FIG. 3 shows an example of the process for automated deployment. More specifically, when configuring the physical system, the physical configuration on the system is observed at step 310. This physical configuration might include for example, one NIC card in PCI slot 1, one RAID card in PCI slot 2, an embedded NIC and an embedded RAID card. Next, the physical device identifiers are translated to logical device identifiers at step 312 using the predetermined user identifiable naming convention. In this example, the logical identifiers which correspond to the physical system are:

a. nic.slot.1

b. nic.mb.1

c. RAID.slot.2

d. RAID.mb.1

Next, at step 314, user enters the logical identifiers are entered into configuration software of the system. In this example, the logical identifiers that are entered into the configuration software set forth:

a. nic.slot.1=internet

b. nic.mb.1=intranet

c. RAID.slot.2=external storage

d. RAID.mb.1=internal storage

The logical identifiers are then mapped to interface names, e.g., system device names, at step 316 via, e.g., a utility. In this example, the interface names might be:

a. SYSDEV1=internet

b. SYSDEV2=intranet

c. SYSDEV3=external storage

d. SYSDEV4=internal storage

Then, the system interfaces configure the physical devices based upon the interface names at step 318.

Referring to FIG. 4, a flow chart of the process for automated deployment is shown. More specifically, when performing the process for automated deployment on a physical system (i.e., the actual computer system), a physical system is configured at step 410.

Next, at step 412, when performing the translating, physical identifiers are mapped to corresponding logical identifiers based upon the predetermined user identifiable naming convention. The physical identifier represents an actual position of a device within a system. The logical identifier represents the location of a device in software deployment applications. Next, at step 414, the logical identifiers are entered into provisioning software of the system.

The provisioning software then compares logical names of the physical systems to logical names on each system within a deployment set at step 420. The software then determines whether the logical names of each system match the logical names of a base system at step 422. Table 1 and Table 2 show examples of the compare and results from example logical name match determinations.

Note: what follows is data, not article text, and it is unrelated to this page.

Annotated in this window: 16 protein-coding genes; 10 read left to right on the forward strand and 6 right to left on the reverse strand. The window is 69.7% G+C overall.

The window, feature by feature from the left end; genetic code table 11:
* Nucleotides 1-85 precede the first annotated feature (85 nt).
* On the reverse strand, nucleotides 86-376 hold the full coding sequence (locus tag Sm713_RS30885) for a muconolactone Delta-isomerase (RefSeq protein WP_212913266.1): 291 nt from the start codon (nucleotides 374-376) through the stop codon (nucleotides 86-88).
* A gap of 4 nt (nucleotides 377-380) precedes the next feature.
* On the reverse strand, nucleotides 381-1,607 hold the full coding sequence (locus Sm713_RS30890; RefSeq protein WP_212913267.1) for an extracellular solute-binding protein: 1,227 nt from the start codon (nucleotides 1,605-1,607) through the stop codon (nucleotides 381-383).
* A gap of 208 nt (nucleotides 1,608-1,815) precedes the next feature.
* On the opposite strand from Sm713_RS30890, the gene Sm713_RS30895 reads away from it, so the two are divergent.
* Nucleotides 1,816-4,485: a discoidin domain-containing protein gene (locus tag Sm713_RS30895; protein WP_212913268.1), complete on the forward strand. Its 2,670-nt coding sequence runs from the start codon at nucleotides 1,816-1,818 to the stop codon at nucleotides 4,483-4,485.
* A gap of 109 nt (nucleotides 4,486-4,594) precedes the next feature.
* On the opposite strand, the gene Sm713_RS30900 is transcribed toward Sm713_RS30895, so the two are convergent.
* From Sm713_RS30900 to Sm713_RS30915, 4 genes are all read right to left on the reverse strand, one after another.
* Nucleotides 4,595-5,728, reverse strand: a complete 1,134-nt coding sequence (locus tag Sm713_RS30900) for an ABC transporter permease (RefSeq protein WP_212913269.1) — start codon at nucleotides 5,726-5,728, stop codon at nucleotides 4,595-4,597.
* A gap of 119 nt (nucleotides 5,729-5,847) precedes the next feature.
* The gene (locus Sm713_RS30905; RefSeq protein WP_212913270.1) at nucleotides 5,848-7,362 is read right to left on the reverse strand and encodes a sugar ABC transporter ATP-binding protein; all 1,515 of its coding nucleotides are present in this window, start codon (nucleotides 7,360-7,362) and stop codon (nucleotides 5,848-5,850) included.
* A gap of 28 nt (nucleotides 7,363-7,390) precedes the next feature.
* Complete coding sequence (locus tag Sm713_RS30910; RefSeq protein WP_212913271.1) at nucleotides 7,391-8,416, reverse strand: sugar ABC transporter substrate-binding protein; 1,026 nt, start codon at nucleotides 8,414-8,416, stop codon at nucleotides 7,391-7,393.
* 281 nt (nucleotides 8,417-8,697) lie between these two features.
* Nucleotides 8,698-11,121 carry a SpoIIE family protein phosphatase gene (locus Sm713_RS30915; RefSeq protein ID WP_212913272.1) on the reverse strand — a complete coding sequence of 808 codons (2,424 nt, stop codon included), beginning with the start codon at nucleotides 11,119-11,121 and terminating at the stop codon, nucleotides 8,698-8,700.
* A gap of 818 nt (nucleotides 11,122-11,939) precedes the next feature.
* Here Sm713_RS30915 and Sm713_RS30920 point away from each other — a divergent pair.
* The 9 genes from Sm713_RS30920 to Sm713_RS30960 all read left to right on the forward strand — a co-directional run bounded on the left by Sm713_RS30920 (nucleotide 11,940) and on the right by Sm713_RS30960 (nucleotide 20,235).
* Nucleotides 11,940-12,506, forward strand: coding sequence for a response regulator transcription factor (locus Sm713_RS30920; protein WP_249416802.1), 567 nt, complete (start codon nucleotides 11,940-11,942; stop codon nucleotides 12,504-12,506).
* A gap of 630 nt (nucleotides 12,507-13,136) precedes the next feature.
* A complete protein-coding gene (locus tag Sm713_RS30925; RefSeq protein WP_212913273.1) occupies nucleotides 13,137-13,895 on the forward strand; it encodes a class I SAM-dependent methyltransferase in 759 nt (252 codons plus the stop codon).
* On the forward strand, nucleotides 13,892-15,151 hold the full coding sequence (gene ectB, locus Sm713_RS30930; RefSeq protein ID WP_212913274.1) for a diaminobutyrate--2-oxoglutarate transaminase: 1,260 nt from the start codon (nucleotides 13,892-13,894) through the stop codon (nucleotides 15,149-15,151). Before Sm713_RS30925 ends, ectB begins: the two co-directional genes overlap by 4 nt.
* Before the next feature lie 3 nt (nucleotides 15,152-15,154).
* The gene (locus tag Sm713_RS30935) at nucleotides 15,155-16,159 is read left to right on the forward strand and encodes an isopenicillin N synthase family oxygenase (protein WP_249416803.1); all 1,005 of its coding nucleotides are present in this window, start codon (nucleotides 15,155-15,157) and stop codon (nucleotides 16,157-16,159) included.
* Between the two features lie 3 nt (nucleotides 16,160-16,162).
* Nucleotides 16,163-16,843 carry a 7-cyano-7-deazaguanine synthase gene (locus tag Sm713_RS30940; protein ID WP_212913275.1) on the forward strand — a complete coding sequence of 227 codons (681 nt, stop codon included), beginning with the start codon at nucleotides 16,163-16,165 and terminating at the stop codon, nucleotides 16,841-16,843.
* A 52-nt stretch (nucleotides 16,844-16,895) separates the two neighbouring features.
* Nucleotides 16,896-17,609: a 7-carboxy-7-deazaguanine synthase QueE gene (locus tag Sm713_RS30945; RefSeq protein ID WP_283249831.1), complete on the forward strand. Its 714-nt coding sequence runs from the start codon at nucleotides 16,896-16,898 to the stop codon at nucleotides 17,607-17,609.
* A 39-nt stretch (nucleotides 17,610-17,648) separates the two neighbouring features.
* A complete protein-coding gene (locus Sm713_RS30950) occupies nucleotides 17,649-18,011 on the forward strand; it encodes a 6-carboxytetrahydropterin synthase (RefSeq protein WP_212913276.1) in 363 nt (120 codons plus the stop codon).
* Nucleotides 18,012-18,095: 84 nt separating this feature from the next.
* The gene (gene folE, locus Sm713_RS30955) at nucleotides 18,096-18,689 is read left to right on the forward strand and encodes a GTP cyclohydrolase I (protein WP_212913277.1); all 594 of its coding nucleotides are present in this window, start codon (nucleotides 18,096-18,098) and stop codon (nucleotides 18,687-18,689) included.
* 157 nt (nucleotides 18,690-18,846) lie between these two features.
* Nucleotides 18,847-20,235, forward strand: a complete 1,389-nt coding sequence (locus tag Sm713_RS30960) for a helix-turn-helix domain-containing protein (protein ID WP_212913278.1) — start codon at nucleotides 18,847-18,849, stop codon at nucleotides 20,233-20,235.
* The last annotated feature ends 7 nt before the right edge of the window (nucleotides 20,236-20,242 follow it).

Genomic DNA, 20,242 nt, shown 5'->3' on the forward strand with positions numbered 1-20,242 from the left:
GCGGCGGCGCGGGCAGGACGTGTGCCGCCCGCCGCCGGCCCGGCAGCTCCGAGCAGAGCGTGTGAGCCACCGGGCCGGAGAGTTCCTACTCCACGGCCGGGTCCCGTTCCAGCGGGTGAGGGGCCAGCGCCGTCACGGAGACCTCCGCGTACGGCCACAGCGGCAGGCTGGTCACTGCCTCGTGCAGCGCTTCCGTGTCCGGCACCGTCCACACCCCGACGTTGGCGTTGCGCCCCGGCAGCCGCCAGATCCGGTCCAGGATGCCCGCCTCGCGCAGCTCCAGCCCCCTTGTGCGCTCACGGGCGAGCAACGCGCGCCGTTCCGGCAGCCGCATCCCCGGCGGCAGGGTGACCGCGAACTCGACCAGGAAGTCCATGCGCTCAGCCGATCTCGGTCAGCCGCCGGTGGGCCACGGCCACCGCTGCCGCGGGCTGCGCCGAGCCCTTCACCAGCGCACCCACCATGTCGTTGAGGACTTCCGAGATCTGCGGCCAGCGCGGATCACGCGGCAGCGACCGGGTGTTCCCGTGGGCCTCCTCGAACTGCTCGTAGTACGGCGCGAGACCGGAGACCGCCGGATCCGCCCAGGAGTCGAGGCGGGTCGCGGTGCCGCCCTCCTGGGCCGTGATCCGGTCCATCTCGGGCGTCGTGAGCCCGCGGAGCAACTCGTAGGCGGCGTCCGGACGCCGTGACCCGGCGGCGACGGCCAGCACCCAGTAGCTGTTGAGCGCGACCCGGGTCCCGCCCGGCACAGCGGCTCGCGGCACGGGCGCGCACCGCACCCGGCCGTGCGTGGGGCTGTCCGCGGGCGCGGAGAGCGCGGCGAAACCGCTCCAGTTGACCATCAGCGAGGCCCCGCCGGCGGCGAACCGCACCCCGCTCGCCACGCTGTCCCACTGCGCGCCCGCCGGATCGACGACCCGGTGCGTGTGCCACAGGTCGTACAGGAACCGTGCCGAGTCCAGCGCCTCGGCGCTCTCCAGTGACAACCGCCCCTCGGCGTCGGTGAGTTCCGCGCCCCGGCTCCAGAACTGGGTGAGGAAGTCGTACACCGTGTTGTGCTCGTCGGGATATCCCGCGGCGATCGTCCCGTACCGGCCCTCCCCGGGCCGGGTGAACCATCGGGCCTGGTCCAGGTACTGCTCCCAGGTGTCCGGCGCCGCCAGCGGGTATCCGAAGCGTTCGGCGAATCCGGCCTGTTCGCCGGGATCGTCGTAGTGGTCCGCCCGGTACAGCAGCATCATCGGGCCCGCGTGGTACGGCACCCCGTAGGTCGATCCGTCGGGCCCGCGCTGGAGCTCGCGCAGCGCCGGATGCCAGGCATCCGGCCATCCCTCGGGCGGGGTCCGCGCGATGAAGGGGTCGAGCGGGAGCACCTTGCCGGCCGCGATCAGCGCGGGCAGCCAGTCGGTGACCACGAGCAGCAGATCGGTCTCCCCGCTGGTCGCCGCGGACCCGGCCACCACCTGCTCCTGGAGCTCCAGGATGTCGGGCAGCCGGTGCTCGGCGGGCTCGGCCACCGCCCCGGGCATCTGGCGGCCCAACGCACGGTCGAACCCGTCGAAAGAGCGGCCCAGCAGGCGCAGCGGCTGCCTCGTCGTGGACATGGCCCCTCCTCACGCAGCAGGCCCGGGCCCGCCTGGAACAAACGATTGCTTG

TABLE 1
Base system devices Compare system devices Match?
nic.slot.2 nic.slot.1 Yes, different physical
location but same
capabilities
nic.emb.1 nic.emb.1 Yes
nic.emb.2 nic.emb.2 Yes
raid.slot.1 raid.emb.1 Yes, different physical
location but same
capabilities

TABLE 2
Base system devices Compare system devices Match?
scsi.emb.1 scsi.slot.1 Yes, different physical
location but same device
scsi.emb.2 scsi.slot.2 Yes, different physical
location but same device
raid.slot.1 raid.emb.1 Yes, different physical
location but same device
nic.emb.1 nic.emb.1 Yes
nic.emb.2 nic.slot.3 Yes, different physical
location but same device

If the logical names do match, then the process translates the logical identifiers to interface names at step 430. If the logical names do not match, then the process performs a best fit analysis of the logical names of the system that does not match to the logical names on a base system at step 432. The best fit analysis then sets forth how to map the logical identifiers to interface names when discrepancies are identified by the best fit analysis. E.g., the best fit analysis might map one nic slot location to another nic slot location based upon predefined remapping information. After the best fit analysis is performed, then the process translates the logical identifiers to interface names as set forth by the best fit analysis at step 430.